Created By: billybobfred on October 8, 2012 Last Edited By: Arivne on May 21, 2014

Clean Food, Poisoned Fork

Indirectly poisoning your target\'s meal.

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Face it, if someone's a good target for assassination, they almost certainly know it. They'll expect their food to be poisoned. So instead, poison the cutlery, or the glass. That way, when they eat the proven-safe food (or pretend to eat the food they can't risk testing), they'll get the poison that way.


  • In Outcast of Redwall, Swartt uses this trope so he can convince Bowflegg that the wine isn't poisoned by drinking some of it straight from the bottle. He tries it on three separate targets, though the third would-be victim catches on, forcing him to find a different method of disposal.

    Video Games 
  • A Game at Dinner, a recurring In-Game Novel in the Elder Scrolls series, tells of a paranoid prince who poisons suspected spies this way, and offers them an antidote — the idea, of course, being that by taking the antidote, they'll be admitting to their treason. He lied, though. Not being certain who was his enemy, and not wanting to poison someone loyal and lose his Magnificent Bastard status, he poisoned only the so-called "antidote".

Community Feedback Replies: 19
  • October 8, 2012
    • In The Malloreon, Sadi manages to finally get rid of an annoying minor villain by poisoning the spoon he's going to use at a banquet.
  • October 9, 2012
    I'm going to lift a few examples from Finger Licking Poison, this feels like a sister trope and those example should probably be moved from there if this gets the go-ahead:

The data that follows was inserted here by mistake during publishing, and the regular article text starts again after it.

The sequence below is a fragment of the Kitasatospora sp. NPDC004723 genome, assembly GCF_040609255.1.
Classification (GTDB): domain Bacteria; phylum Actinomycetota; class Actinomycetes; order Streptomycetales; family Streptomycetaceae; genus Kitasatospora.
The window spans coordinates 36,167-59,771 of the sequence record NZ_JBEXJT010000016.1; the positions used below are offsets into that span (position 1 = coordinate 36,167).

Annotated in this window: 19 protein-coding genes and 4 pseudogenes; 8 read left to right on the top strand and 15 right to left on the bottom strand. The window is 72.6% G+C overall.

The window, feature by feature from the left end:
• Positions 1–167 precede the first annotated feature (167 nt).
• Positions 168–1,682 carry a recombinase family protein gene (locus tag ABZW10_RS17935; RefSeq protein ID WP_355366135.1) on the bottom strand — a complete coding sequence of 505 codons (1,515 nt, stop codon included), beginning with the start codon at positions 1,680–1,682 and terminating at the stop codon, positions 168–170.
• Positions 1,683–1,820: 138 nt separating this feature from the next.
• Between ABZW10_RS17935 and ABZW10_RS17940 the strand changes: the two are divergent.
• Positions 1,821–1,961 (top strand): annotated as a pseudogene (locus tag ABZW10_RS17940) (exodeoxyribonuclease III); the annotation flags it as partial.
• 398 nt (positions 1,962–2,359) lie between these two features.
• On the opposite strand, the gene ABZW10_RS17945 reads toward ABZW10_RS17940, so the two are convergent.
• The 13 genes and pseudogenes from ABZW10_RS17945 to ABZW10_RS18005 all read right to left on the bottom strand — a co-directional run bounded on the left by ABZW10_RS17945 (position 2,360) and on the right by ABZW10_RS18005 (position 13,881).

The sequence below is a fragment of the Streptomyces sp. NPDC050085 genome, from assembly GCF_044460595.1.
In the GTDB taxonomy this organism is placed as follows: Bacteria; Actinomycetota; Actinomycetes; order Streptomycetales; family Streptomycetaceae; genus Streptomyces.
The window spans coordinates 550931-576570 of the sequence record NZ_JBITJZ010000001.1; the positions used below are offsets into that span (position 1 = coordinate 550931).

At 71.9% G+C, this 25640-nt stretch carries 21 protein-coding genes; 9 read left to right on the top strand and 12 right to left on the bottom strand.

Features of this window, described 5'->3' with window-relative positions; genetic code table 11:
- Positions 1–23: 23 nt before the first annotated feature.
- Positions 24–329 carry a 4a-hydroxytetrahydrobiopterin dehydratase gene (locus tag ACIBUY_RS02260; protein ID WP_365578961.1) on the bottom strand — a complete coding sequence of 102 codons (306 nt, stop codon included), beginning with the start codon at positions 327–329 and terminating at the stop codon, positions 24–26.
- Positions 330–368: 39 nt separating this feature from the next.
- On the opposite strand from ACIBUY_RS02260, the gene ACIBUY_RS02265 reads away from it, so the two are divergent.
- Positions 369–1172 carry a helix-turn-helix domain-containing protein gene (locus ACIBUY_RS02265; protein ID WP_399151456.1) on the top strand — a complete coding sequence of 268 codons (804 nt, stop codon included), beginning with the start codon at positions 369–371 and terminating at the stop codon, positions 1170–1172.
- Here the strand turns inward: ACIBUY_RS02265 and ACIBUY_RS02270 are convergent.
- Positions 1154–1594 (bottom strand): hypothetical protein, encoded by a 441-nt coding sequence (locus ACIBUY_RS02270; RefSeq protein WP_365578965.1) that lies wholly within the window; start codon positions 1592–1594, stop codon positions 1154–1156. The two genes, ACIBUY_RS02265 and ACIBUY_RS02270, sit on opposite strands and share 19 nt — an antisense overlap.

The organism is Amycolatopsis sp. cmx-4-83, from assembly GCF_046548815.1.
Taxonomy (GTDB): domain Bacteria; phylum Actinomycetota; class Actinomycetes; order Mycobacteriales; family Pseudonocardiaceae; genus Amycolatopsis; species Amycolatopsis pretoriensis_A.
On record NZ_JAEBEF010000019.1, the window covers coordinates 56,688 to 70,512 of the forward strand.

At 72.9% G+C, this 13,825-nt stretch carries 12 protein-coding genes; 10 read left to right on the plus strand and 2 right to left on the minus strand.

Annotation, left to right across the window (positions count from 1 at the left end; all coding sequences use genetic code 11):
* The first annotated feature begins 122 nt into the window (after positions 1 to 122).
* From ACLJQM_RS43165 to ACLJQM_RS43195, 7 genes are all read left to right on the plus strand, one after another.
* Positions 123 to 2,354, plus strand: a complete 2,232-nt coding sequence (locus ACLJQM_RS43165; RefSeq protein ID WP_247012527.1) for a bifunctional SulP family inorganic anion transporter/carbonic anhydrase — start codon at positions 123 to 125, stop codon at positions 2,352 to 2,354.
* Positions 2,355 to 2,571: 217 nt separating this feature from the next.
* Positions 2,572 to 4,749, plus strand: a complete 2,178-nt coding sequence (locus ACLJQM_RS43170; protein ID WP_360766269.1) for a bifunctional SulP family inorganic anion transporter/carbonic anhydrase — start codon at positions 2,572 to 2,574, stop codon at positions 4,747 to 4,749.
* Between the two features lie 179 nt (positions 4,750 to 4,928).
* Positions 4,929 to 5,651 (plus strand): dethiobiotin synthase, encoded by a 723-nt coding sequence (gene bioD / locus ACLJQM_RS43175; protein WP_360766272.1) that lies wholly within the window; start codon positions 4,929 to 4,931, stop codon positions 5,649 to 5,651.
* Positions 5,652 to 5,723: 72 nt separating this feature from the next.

• October 9, 2012
    The Count Of Monte Cristo: it's explained that the Borgias used something like this for their inexplicable "only the intended victim dies" poisonings: the cup used has a special compartment containing the poison, but it only opens if a button is pressed on the cup. So the Borgia could drink from the cup first to prove neither the wine nor the cup was poisoned, then pass it to the target after pressing the button.
  • October 9, 2012
    In The Sirens of Surrentum, Locusta, a master poisoner, tells of a muder she heard about. The victim was given food with mild poison, but when they made themself throw up using a feather they died from the lethal poison applied to the feather's tip.
  • October 9, 2012
    It seems that most examples have the poison on a glass instead of cutlery.

    • A Star Wars Expanded Universe short story in "Tales from the Mos Eisley Cantina" had Boba Fett sharing some wine with Dengar, and putting a drug on the rim of the glass (he used a straw).
  • October 9, 2012
    • In Wings Of Dawn, Thomas' Poison And Cure Gambit involves faking giving his allies-of-questionable-allegiance a slow-acting poison, and rationing out the antidote to keep them alive so that they can't betray him anyway. Since none of them trust him, either, though, he's not allowed to prepare the food - but he is allowed to set out the plates. In reality, the poison is in small enough doses to cause discomfort without killing, the 'antidote' is sugar water, and the 'recipe' for the antidote is an actually deadly poison. So he actually does this repeatedly for over a week while he waits for the traitor to find the fake recipe and kill himself with it.